Many of the older generation in this society, as Uncle Axel explains to David, hold very strict views on the importance of maintaining purity by clamping down most severely on the slightest deviant. David experiences this for himself when he listens to the railings of the old farm worker, Jacob, described as 'a venomously puritanical old man', who wants all deviants to be eliminated as ruthlessly as they were in the past, and bemoans the fact that lately the rules have become more relaxed, so that near-normal deviants are allowed to live so long as they don't breed, and that people who attempt to conceal any mutants among either humans or their crops often incur mere fines instead of the more dastardly punishments of earlier times.
Uncle Axel also confirms Jacob's fears that recently there have been more deviants among humans, animals and plants than ever before. The old people, like Jacob, put this down to the fact that things have become lax in this society and that God is being angered, and sending more mutants into the society as punishment. The greatest fear among such people, however, is that God might be preparing another terrible visitation, like the Tribulation of old which resulted in devastation and the formation of mutants in the first place. Therefore, they are increasingly on the lookout for the slightest form of deviation.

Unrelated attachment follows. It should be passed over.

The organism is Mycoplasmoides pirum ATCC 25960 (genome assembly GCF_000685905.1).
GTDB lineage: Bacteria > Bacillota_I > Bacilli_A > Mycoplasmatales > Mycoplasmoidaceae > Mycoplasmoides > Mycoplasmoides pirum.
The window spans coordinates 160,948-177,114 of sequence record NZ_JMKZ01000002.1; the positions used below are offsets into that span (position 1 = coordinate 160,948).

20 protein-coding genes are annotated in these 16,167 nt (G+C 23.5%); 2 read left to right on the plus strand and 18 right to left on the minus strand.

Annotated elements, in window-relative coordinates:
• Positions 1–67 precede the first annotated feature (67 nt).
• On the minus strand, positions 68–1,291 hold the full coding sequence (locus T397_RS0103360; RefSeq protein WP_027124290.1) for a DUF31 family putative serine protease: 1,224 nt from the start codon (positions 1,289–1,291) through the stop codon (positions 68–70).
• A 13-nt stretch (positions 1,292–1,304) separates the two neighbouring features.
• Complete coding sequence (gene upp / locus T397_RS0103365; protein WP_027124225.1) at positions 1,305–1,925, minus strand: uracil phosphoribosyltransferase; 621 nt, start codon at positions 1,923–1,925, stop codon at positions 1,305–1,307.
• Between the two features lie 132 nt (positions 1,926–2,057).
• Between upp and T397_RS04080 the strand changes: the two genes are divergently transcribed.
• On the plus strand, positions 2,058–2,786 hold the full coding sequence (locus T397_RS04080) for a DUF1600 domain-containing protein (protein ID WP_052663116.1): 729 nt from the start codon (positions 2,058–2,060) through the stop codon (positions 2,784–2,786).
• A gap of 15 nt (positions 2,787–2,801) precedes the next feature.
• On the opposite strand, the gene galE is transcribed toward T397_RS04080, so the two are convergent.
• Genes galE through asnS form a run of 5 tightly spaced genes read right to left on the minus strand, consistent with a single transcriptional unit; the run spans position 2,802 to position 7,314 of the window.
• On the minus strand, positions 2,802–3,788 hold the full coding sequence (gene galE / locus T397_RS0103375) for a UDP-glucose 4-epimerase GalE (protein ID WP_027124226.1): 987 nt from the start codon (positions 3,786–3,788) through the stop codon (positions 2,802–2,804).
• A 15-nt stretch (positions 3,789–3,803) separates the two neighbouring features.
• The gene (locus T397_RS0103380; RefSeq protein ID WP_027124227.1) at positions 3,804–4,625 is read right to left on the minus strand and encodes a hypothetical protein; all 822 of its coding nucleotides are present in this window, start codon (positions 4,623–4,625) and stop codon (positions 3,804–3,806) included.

Uncle Axel worries for David because David, with his telepathic powers, is a deviation from the norm - although luckily for him it is something that, with a bit of care, he is able to conceal, as it is not an obvious, physical difference. But with suspicions increasing among the more narrow-minded sections of the community, like Jacob, Uncle Axel realises it's going to become more and difficult for David to hide his secret powers. In this chapter, he does not warn David in so many words, but gives him a meaningful look, which David understands.